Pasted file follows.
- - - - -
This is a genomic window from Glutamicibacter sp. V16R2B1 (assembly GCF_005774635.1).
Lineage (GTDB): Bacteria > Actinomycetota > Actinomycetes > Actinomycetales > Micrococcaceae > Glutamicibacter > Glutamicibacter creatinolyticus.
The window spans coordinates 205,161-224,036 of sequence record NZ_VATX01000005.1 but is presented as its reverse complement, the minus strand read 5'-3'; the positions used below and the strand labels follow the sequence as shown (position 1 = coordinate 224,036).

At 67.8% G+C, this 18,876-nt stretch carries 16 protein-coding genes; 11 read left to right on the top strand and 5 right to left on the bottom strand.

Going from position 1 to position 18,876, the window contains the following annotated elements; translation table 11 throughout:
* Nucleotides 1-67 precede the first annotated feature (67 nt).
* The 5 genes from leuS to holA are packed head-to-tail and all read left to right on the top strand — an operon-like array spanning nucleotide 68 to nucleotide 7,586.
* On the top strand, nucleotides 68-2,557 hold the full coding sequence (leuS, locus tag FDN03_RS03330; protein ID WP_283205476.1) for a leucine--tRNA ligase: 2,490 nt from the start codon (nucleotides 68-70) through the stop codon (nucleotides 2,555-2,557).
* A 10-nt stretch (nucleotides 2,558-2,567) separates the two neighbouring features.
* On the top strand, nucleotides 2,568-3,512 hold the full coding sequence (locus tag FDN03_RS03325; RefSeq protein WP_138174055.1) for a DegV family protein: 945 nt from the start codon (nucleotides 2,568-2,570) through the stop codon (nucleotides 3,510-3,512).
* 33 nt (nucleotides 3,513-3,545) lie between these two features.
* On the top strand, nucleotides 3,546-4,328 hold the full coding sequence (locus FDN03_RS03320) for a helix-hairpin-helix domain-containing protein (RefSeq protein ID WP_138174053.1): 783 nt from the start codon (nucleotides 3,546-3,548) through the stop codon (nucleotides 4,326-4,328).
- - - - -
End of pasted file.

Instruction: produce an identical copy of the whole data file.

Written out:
This is a genomic window from Glutamicibacter sp. V16R2B1 (assembly GCF_005774635.1).
Lineage (GTDB): Bacteria > Actinomycetota > Actinomycetes > Actinomycetales > Micrococcaceae > Glutamicibacter > Glutamicibacter creatinolyticus.
The window spans coordinates 205,161-224,036 of sequence record NZ_VATX01000005.1 but is presented as its reverse complement, the minus strand read 5'-3'; the positions used below and the strand labels follow the sequence as shown (position 1 = coordinate 224,036).

At 67.8% G+C, this 18,876-nt stretch carries 16 protein-coding genes; 11 read left to right on the top strand and 5 right to left on the bottom strand.

Going from position 1 to position 18,876, the window contains the following annotated elements; translation table 11 throughout:
* Nucleotides 1-67 precede the first annotated feature (67 nt).
* The 5 genes from leuS to holA are packed head-to-tail and all read left to right on the top strand — an operon-like array spanning nucleotide 68 to nucleotide 7,586.
* On the top strand, nucleotides 68-2,557 hold the full coding sequence (leuS, locus tag FDN03_RS03330; protein ID WP_283205476.1) for a leucine--tRNA ligase: 2,490 nt from the start codon (nucleotides 68-70) through the stop codon (nucleotides 2,555-2,557).
* A 10-nt stretch (nucleotides 2,558-2,567) separates the two neighbouring features.
* On the top strand, nucleotides 2,568-3,512 hold the full coding sequence (locus tag FDN03_RS03325; RefSeq protein WP_138174055.1) for a DegV family protein: 945 nt from the start codon (nucleotides 2,568-2,570) through the stop codon (nucleotides 3,510-3,512).
* 33 nt (nucleotides 3,513-3,545) lie between these two features.
* On the top strand, nucleotides 3,546-4,328 hold the full coding sequence (locus FDN03_RS03320) for a helix-hairpin-helix domain-containing protein (RefSeq protein ID WP_138174053.1): 783 nt from the start codon (nucleotides 3,546-3,548) through the stop codon (nucleotides 4,326-4,328).